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Hoffmann, R. A wiki for the life sciences where authorship matters. Nature Genetics (2008)

Role of positive urethrovesical feedback in vesical evacuation. The concept of a second micturition reflex: the urethrovesical reflex.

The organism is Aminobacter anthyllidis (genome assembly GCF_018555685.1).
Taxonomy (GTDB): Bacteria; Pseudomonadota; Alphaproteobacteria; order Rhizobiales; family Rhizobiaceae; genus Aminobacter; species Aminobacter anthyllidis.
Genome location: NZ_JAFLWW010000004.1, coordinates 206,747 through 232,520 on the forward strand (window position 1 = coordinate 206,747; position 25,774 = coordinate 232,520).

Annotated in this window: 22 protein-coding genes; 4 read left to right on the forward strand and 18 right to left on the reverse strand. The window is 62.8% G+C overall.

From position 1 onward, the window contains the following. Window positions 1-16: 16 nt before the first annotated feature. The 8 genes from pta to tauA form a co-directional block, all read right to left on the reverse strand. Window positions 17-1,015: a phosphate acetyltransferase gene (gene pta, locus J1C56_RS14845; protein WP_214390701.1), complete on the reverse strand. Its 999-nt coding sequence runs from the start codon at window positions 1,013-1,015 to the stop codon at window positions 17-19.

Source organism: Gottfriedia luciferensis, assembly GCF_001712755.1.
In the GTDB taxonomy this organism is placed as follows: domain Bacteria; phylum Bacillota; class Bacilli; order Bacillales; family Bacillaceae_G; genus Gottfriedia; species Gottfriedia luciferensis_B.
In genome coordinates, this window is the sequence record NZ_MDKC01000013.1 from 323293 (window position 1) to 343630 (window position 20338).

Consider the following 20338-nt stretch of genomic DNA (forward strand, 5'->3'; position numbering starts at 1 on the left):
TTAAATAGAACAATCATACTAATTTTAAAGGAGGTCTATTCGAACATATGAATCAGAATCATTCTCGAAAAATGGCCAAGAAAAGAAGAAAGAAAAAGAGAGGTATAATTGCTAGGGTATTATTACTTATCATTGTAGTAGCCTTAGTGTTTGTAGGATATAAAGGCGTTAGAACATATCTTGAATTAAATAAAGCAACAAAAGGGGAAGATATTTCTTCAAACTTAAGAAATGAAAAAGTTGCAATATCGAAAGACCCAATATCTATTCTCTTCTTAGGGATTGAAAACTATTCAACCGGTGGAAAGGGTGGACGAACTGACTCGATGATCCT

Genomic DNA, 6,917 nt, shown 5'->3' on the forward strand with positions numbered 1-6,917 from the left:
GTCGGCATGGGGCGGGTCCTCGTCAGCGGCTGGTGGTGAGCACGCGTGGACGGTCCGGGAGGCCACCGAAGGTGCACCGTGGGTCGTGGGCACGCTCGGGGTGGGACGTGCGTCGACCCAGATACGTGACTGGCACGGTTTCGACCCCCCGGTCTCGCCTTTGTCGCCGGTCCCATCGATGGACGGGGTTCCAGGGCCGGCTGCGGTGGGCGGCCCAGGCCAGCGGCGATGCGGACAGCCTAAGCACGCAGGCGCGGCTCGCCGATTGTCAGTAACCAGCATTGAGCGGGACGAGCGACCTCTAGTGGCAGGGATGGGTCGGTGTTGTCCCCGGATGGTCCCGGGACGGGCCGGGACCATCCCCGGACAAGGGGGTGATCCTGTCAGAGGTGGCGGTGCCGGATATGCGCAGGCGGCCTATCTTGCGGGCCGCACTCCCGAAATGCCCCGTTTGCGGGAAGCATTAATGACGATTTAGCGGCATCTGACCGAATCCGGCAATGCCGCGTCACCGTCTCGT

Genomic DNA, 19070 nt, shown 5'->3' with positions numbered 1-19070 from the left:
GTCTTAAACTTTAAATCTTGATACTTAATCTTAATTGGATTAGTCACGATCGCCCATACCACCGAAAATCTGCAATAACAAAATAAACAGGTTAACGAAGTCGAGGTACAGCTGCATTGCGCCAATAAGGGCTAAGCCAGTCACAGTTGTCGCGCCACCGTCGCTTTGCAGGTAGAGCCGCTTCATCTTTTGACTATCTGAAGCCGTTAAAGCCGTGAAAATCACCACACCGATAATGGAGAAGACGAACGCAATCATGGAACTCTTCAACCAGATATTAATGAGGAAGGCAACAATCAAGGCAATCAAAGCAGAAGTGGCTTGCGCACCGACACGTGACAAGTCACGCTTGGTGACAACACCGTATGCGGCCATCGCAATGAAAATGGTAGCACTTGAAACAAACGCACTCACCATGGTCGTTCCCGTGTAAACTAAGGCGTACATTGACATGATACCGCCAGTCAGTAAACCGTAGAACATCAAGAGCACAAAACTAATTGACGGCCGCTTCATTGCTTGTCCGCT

Upon feeling the urge to urinate, the urinary bladder contracts, the urethral sphincters relax and urine flows through the urethra. These actions are mediated by the micturition reflex. We investigated the hypothesis that vesical contraction is maintained by positive feedback through continuous flow of urine through the urethra, and that the cessation of urine flow aborts detrusor contraction. Normal saline was infused into the urinary bladders of 17 healthy volunteers (age 35.2 years+/-4.2(SD); ten women and seven men) at a rate of 100 ml/min. On urge, which occurred at a mean volume of 408.6 ml+/-28.7 of saline, the subject micturated while the vesical and urethral pressures during voiding were being recorded; residual urine was measured. The test was repeated after anesthetizing the urethra with xylocaine gel or, on another occasion, after applying a bland gel. On micturition, the urine was evacuated as a continuous stream without straining; no residual fluid was collected. After urethral anesthetization, the fluid came out of the urethra in multiple intermittent spurts and only with excessive straining. There was a large amount of residual fluid (184.6 ml+/-28.4). The results of bland gel application showed no significant difference ( P>0.05) from those without gel. Detrusor contraction during micturition is suggested to be maintained by positive urethrovesical feedback elicited by the continued passage of urine through the urethra. This feedback seems to be effected through the urethrovesical reflex, which produces vesical contraction on stimulation of the urethral stretch receptors. Abortion of this reflex by urethral anesthetization resulted in failure of detrusor contraction and excessive straining was needed to achieve bladder evacuation in multiple spurts. The urethrovesical reflex is thus assumed to constitute a second micturition reflex responsible for the continuation of detrusor contraction and urination. The role of this reflex in the pathogenesis of micturition disorders needs to be studied.[1]


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